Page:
October 1 marks the open enrollment date for Texas’ Health Insurance Exchange. What is a Health Insurance Exchange? It’s a key component of the nation’s Affordable Care Act and it’s rolling into action next month. Family caregivers, aging parents, and other family members are reviewing their healthcare plans in order to determine if the Health Insurance Exchange fits their family’s needs.
Is your family ready?
What is a Health Insurance Exchange?
A Health Insurance Exchange is an online marketplace where home caregivers, seniors and other consumers can go to learn about possible insurance options and, if they desire, to choose a plan that best suits their specific needs. The Exchanges are intended to be operated on a state level; some states have opted not to participate at this time and their marketplaces will be federally organized. Get more information on Texas’ Health Insurance Exchange here.
You do not have to buy insurance through an Exchange. Many people who are covered through an employer-provided insurance plan will continue to use that plan rather than purchase insurance through an Exchange. Do be aware, however, that the new healthcare law does mandate that all Americans must have health insurance; if you do not, you will face a tax penalty.
For those who face financial difficulties in obtaining health insurance but do not qualify for federal insurance (such as Medicare or Medicaid), there is financial assistance available to help lessen the burden of purchasing insurance. In addition, Medicaid limits will be expanded so that more people will qualify for that program. Learn more from Health Insurance 101.
Plans will include essential services
Starting in 2014, most plans will be required to include coverage of the following:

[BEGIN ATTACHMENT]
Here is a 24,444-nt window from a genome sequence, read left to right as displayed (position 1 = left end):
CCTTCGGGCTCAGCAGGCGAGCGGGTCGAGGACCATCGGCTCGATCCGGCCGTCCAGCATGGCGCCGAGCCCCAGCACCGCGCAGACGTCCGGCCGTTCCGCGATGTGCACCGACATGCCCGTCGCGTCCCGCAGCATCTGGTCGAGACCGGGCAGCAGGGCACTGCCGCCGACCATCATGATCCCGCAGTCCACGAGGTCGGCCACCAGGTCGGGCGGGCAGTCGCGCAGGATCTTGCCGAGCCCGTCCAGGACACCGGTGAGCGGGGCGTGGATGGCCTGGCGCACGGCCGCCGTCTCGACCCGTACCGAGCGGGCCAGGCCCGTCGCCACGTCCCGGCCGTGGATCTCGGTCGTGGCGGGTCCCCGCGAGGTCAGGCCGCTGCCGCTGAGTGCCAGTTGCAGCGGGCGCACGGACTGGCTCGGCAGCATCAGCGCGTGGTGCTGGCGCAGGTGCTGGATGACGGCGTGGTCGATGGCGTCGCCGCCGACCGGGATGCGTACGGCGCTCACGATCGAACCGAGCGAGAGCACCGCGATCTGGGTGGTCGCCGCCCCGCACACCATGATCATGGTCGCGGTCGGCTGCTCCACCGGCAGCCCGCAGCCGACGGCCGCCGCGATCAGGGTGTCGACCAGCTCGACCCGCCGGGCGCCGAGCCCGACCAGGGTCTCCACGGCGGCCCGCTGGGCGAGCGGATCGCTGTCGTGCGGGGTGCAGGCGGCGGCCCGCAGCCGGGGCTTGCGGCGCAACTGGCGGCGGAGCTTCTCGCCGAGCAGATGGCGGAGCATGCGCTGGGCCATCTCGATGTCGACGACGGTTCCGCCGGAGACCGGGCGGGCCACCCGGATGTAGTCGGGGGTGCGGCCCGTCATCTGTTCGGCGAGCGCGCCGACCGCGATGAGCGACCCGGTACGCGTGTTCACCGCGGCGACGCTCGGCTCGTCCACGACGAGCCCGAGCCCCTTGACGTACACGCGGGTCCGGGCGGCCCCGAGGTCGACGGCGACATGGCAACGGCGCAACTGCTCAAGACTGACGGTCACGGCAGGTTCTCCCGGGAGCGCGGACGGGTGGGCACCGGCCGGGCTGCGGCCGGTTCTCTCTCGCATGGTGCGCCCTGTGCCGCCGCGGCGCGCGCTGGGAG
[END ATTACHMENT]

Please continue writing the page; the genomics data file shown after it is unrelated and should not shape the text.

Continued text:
- Emergency services
- Hospital stays
- Rehabilitative services/devices
- Maternity/newborn care
- Lab services
- Mental health/substance abuse
- Preventive/wellness services
- Chronic disease management
And note: most preventive services (like screenings for diabetes) should be fully covered by insurance.
Many home caregivers will be glad to know that in 2014, the new law states that pre-existing conditions cannot be used an excuse to deny coverage. That means that if you change to a new plan and have an existing health condition, a plan can no longer refuse to cover you or cover costs associated with treating that condition.
Annual and lifetime caps
The new law is also designed to phase out annual limits on how much a company will spend on your care. That means that if you have a condition that requires costly care, your plan will need to cover all the annual costs, not stop after you reach a certain limit. The same goes for lifetime limits. For many home caregivers, that will be welcome news.
Adult child age limit raised
Adult children up to the age of 26 can now continue to be covered under their parents’ insurance plans. This is helpful for families whose grown children are just starting out and having a hard time finding work or obtaining employer-based insurance.
These are some of the big changes taking place under the new health care law. The links below can help you find out more information.
Undoubtedly, there will be kinks to work out as the requirements of the new law are phased in. Staying on top of what is happening and watching for new developments is crucial for home caregivers, seniors and others with an interest in how health coverage will change in the near future.